The ICS was created in the 1970s due to the miscommunication and management deficiencies of a wildfire, which resulted in property damage and fatalities.
The ICS is a federal organization that includes policies, procedures, facilities, equipment and a staff that works together to improve the effectiveness of emergency response.
Agencies involved in the ICS are the National Guard, U.S. Army and the Emergency Medical Team (EMT).
ICS’s response to national parks is determined by priority based on a natural disaster’s damage.
Yosemite National Park is one of the largest in the U.S. national parks system and the unit has a large staff that many times can handle situations within the park. The majority of their disasters are rock slides, earthquakes, floods and fires.
Major floods in the valley, for example, would require help from supporting local Northern California governments as well as state and federal agencies.
For every emergency, parks contact the incident commander. These individuals can come from different park divisions. At Yosemite National Park, for example, the incident commander comes from the Protection Division. The Protection Division is made up of law enforcement officers, search and rescue personnel, and firefighters.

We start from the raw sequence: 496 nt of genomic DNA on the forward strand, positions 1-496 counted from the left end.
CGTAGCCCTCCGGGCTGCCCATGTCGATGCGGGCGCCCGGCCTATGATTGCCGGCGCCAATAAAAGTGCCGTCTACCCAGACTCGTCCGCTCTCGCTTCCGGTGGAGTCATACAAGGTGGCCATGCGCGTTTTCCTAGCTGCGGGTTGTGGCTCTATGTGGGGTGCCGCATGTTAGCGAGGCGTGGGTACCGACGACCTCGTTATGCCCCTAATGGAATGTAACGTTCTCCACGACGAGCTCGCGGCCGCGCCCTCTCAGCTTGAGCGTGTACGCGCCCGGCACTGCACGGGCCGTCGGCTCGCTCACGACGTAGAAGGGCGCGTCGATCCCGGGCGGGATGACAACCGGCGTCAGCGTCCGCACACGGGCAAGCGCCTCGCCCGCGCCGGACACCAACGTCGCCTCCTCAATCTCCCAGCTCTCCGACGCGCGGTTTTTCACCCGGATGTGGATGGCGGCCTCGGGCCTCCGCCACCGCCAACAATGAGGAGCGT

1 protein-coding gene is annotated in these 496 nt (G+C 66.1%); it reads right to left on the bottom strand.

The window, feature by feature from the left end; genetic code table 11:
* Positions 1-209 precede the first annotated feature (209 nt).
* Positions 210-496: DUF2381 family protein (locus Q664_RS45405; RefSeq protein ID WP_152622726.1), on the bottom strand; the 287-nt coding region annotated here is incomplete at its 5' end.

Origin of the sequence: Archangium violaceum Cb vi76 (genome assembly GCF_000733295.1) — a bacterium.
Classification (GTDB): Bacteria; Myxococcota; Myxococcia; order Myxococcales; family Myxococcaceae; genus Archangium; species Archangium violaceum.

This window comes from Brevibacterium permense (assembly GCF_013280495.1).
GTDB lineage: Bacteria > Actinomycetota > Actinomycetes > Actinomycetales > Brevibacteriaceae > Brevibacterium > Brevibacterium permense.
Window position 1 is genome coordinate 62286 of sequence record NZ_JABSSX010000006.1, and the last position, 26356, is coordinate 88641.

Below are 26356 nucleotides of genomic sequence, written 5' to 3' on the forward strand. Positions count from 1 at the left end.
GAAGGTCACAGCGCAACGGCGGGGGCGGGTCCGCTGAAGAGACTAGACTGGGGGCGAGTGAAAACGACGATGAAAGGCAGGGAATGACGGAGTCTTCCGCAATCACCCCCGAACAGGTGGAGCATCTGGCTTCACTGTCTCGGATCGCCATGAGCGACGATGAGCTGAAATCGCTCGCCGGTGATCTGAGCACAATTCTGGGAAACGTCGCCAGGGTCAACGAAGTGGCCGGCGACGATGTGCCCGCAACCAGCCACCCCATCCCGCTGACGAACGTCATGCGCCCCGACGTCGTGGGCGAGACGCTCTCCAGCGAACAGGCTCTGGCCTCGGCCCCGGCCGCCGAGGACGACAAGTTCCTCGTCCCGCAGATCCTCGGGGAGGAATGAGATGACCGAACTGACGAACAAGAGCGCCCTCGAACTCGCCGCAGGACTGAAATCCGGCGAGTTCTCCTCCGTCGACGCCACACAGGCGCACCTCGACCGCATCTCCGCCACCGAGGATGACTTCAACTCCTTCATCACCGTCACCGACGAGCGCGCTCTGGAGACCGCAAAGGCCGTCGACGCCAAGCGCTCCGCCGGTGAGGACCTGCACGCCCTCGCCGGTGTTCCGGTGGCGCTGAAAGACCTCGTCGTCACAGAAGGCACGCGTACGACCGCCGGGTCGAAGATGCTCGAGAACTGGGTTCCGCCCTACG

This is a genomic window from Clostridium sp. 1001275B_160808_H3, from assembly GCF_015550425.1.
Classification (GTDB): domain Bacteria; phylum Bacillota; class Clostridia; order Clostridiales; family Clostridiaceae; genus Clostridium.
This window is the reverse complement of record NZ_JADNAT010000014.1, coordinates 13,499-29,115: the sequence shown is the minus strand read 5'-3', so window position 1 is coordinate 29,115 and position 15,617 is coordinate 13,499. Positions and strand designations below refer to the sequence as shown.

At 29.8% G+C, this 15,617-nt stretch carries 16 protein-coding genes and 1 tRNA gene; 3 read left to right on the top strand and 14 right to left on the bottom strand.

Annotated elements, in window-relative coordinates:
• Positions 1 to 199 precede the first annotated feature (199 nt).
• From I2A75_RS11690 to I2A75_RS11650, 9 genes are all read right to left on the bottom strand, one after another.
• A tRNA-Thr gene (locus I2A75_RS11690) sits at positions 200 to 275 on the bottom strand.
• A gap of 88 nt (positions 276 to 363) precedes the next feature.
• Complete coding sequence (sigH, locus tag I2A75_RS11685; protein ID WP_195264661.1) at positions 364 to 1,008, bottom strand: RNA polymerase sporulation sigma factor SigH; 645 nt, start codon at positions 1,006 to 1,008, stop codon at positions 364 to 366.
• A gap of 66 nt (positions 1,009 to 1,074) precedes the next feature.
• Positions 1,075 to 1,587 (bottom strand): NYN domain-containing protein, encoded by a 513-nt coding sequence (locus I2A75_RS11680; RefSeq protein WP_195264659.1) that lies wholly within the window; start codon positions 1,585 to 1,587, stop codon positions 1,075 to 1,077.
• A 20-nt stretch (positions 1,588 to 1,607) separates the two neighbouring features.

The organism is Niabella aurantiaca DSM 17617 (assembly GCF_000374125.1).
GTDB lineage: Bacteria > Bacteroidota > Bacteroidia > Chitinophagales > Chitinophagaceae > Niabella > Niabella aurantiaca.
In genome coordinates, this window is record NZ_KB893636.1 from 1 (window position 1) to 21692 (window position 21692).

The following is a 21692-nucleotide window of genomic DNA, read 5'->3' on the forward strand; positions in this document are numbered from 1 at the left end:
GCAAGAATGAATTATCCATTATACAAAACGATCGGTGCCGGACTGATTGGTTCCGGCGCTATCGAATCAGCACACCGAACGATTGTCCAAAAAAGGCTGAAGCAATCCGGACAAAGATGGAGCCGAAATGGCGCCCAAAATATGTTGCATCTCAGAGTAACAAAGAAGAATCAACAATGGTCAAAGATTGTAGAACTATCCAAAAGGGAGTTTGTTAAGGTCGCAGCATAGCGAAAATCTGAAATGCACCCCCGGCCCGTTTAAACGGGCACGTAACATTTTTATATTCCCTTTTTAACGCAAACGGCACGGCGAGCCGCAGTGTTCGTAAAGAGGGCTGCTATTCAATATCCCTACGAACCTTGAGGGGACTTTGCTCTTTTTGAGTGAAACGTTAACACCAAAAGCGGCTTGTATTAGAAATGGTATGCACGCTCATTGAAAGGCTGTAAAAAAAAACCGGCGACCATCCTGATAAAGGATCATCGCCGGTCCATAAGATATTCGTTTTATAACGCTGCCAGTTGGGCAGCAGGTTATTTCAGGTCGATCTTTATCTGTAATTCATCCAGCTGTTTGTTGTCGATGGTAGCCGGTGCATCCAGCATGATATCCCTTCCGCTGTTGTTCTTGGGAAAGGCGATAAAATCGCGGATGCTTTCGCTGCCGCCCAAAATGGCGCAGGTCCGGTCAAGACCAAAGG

The Emergency Management Assistance Compact (EMAC) is a national organization that supplies structure to interstate mutual aid in an occurrence of a natural disaster.
A state that suffers from a natural disaster can ask for assistance from another member state.
Smaller national parks tend to heavily rely on local and state agreements with local agencies, when the size of the incident is not significant enough to engage federal resources.
The National Historic Preservation Act (NHPA) of 1966 plays a huge role in which national parks are eligible for federal funds for recovery and restoration after a disaster such as a flood or windstorm. The NHPA contains a National Register list of districts, sites, buildings, structures and objects worthy of preservation. If determined worthy, these sites will be qualified for grants, loans, and tax incentives.
The State Historic Preservation Office (SHPO) is one of the key organizations to provide assistance to national parks. SHPO nominates property to the National Register to maintain a statewide preservation plan.
When a disaster hits, SHPO allocates a certain amount of money in federal funds. The money is determined by the amount of damage to the area. However, the incident must be properly reported in order to receive money.
When damage is too overwhelming for state and local authorities, the Federal Emergency Management Agency (FEMA), a branch of the U.S. Dept. of Homeland Security, will become involved.